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Editorial

This Week in History: December 3rd to 9th

December 5th:

On this day in 1924, George Savalas, the Greek-American actor, was born in the Bronx in New York. He attended Holy Cross Institute in Connecticut and Mineola High School on Long Island before studying drama at Columbia University’s school of the performing arts. Thus began his career as a stage actor and acting instructor. George was the younger brother of actor Telly Savalas, with whom he acted in the popular 1970s TV crime series ‘Kojak’ (George played Detective Stavros to Telly’s Kojak). After ‘Kojak’ ended, he recorded a Top-10 Greek language record and toured with his band at many major venues including Carnegie Hall. In addition to his performing career, he served in the Pacific during World War II and was a decorated U.S. Navy gunner. George died of leukemia at the young age of 60 and was survived by his wife and their six children (five sons and one daughter).

December 6th:

On this day in 343 AD, Saint Nicholas (AKA Nikolaos of Myra), the Greek Bishop who became the model for Santa Claus, died at the age of 73. Born in the village of Patara in Asia Minor (an area that was Greek on the southern coast of Turkey), Nicholas was raised by wealthy parents to be a devout Christian. Unfortunately, Nicholas’ parents died in an epidemic when he was still young – as a result, he decided to obey Jesus’ words to “sell what you own and give the money to the poor,” and used his whole inheritance to assist the needy, the sick, and the suffering. Saint Nicholas is one of the most popular saints commemorated in the Eastern and Western churches. He became known throughout the land for his generosity to those in need, his love for children, and his concern for sailors and ships. Through the centuries, many stories and legends have been told of St. Nicholas’ life and deeds. One of these stories is about a poor man with three daughters. In those days a young woman’s father had to offer prospective husbands something of value (a dowry). Without a dowry, a woman was unlikely to marry. This poor man’s daughters, without dowries, were therefore destined to be sold into slavery. Mysteriously, a bag of gold that appeared in their home providing the needed dowries. The bags of gold, tossed through an open window, are said to have landed in stockings or shoes left before the fire to dry. This led to the custom of children hanging stockings or putting out shoes, eagerly awaiting gifts from Saint Nicholas.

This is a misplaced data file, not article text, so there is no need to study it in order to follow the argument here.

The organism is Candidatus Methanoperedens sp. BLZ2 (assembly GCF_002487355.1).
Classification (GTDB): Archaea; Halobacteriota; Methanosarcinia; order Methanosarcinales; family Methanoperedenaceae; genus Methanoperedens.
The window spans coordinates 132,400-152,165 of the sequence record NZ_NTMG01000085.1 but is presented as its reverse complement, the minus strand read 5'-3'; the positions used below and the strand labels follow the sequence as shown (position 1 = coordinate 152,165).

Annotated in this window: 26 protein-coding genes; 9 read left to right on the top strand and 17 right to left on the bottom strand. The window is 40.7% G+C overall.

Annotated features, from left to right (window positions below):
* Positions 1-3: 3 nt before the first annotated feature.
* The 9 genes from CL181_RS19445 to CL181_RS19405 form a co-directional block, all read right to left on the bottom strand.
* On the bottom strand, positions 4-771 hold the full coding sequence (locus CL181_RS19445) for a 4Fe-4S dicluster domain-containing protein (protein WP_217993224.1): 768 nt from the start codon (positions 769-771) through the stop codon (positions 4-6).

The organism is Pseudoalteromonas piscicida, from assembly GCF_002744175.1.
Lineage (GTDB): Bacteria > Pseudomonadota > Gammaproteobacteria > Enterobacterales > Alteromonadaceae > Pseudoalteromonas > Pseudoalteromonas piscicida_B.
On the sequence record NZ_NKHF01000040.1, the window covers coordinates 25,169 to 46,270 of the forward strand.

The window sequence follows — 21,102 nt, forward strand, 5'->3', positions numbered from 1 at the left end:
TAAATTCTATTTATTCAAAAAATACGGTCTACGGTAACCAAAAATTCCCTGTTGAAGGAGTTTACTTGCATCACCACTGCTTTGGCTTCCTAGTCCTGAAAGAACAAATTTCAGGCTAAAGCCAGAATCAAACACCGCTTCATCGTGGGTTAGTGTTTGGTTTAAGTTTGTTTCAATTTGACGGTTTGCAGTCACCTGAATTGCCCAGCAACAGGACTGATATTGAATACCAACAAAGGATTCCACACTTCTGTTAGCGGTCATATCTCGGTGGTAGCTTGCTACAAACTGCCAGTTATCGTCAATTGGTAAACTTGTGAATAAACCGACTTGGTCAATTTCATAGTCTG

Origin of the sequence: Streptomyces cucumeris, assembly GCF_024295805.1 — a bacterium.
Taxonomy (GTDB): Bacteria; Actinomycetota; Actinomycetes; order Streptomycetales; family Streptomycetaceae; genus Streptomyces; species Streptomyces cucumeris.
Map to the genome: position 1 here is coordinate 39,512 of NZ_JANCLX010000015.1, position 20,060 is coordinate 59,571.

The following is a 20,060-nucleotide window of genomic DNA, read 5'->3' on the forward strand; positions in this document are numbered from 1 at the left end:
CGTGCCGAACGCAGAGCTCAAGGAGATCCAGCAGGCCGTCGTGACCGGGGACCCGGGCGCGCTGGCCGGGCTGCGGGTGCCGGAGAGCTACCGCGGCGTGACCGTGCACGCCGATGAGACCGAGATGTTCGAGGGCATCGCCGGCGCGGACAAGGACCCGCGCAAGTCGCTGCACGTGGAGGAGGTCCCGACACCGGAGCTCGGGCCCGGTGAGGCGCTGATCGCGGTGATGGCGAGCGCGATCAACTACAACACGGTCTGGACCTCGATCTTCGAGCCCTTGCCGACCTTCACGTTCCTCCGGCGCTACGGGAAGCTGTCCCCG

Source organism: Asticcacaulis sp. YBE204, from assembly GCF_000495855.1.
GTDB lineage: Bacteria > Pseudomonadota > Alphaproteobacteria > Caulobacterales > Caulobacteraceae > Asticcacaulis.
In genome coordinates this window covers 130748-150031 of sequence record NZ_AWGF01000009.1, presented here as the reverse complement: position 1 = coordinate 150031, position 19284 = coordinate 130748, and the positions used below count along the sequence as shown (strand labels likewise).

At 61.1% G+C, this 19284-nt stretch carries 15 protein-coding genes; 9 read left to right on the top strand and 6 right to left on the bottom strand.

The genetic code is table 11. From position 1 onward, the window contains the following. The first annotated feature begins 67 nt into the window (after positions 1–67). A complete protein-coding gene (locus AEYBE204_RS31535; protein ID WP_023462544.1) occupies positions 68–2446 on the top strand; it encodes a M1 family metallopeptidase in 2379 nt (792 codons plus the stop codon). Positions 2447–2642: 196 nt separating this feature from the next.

December 8th:

On this day in 1969, Olympic Airways Flight 954 crashed into a mountain during a storm near Keratea in Greece. All 85 passengers and the five crew members on board died in the crash. The flight was a domestic scheduled passenger service from Chania, Crete to Athens. While on approach to Athens, the aircraft struck Mount Paneio at an altitude of approximately 2,000 feet. The weather at the time of the crash was characterized by rain and high winds. The crash of Flight 954 was the deadliest aviation accident in Greek history at the time it took place – a record it maintained until the crash of a Helios Airways flight nearly thirty-six years later. It is still the deadliest crash in the history of Olympic Airways. Later it was ruled that the flight crew had deviated from the proper track and descended below the minimum safe altitude while making its approach to Athens airport.

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